Moon and Unicorn

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Excerpt from

"On the Making of Monsters"

The New Advocate, Spring 1990 (V. 3, No. 2)

New Advocate spring '90

A friend of mine once asked me why I write monster stories. I was appalled at first, protesting that I write fantasy, not horror, but then it dawned on me that I do write monster stories. In fact, that's just about all I write. All my fantasy tales take the form of a quest. All of them revolve around a young person on the brink of adulthood, and all are somehow concerned with the nature of love. But it had never struck me, before my friend's remark, that all these tales also teem with monsters from beginning to end. . . .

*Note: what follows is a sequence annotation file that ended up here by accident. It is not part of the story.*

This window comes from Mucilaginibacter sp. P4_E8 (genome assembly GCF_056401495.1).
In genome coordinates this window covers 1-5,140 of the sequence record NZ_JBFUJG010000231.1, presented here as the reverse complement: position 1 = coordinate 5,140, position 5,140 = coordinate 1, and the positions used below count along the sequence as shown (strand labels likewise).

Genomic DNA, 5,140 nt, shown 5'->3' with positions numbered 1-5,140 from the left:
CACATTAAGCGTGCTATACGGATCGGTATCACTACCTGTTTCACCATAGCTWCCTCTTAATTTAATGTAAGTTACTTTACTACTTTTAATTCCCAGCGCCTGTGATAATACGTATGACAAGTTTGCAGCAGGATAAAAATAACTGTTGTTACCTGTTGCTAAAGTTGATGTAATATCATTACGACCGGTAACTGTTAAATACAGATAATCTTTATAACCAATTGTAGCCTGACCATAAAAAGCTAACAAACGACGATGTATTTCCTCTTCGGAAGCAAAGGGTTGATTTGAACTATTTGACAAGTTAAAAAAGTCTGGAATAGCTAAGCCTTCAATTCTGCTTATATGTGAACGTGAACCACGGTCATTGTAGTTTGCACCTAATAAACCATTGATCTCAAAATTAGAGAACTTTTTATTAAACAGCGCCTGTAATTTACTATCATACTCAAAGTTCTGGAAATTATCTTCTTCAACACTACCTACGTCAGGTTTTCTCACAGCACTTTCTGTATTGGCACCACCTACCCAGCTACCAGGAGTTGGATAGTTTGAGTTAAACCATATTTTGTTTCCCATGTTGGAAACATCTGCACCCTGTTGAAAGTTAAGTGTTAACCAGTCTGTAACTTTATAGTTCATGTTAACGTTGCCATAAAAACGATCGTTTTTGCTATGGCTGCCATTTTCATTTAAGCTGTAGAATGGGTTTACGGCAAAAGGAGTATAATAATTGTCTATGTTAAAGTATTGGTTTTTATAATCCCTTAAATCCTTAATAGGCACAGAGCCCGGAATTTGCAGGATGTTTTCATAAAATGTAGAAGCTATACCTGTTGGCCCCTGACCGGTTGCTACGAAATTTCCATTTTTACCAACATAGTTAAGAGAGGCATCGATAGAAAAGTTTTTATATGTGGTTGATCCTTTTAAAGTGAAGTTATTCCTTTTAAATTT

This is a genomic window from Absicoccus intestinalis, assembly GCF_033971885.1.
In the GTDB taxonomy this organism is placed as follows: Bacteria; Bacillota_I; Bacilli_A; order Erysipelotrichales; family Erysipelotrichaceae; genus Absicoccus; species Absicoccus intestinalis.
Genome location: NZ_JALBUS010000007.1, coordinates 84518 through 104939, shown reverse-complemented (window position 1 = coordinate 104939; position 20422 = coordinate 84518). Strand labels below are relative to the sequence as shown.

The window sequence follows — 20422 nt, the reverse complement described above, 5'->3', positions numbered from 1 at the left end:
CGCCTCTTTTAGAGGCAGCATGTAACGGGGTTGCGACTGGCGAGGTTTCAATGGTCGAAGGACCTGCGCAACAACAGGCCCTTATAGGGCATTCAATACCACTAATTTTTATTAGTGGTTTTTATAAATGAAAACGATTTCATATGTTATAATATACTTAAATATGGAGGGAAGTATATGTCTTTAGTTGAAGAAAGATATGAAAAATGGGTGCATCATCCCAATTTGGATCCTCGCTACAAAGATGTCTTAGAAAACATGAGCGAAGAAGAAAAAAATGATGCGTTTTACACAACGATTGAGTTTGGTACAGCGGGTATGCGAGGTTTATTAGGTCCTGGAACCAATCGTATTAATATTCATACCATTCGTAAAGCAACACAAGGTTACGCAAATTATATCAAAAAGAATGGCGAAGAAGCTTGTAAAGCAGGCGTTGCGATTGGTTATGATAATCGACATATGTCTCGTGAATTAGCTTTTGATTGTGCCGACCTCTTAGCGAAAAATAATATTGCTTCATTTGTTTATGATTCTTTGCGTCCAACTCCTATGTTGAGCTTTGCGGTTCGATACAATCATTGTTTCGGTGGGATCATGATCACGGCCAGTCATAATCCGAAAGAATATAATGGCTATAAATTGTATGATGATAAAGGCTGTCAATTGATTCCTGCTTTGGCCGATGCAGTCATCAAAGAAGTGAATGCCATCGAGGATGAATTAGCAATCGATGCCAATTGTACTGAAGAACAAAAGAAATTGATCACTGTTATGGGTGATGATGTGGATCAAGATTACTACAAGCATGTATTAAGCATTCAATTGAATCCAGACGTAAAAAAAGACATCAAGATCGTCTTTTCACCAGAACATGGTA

. . . But where did all these monsters come from? Their origins, I suspect, can only lie in childhood. My formative years were spent in perpetual motion: a whirlwind of day-tripping, extended vacationing, and worse yet, moving. The dust scarcely had leisure to settle before the parental dynamos were off again, dragging the whole household kicking and squealing into new and doubtless dangerous unknowns.
A legion of burglars followed us wherever we went. They camped outside our house each night, just waiting for us to nod off so that they could break in, make off with the furniture, wreak havoc. Luckily, a large, loyal following of stuffed animals--who were alive, by the way, and could talk--guarded my bed. We conducted endless late-night strategy sessions on how best to counter the enemy assault, what our escape routes would be,and which of my plush compadres would nobly sacrifice themselves that I, their leader, might live.
We're talking deeply neurotic childhood. Neurotic and intensely magical. . . .

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